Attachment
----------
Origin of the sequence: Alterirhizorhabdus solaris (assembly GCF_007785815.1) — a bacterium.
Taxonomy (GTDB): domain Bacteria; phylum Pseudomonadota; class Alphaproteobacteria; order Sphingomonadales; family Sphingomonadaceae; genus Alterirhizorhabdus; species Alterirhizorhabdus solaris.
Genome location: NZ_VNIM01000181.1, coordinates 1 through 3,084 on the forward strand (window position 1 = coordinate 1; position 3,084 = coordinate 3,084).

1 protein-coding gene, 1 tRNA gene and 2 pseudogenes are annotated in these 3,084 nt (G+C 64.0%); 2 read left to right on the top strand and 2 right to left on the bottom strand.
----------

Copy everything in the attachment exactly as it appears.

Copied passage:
Origin of the sequence: Alterirhizorhabdus solaris (assembly GCF_007785815.1) — a bacterium.
Taxonomy (GTDB): domain Bacteria; phylum Pseudomonadota; class Alphaproteobacteria; order Sphingomonadales; family Sphingomonadaceae; genus Alterirhizorhabdus; species Alterirhizorhabdus solaris.
Genome location: NZ_VNIM01000181.1, coordinates 1 through 3,084 on the forward strand (window position 1 = coordinate 1; position 3,084 = coordinate 3,084).

1 protein-coding gene, 1 tRNA gene and 2 pseudogenes are annotated in these 3,084 nt (G+C 64.0%); 2 read left to right on the top strand and 2 right to left on the bottom strand.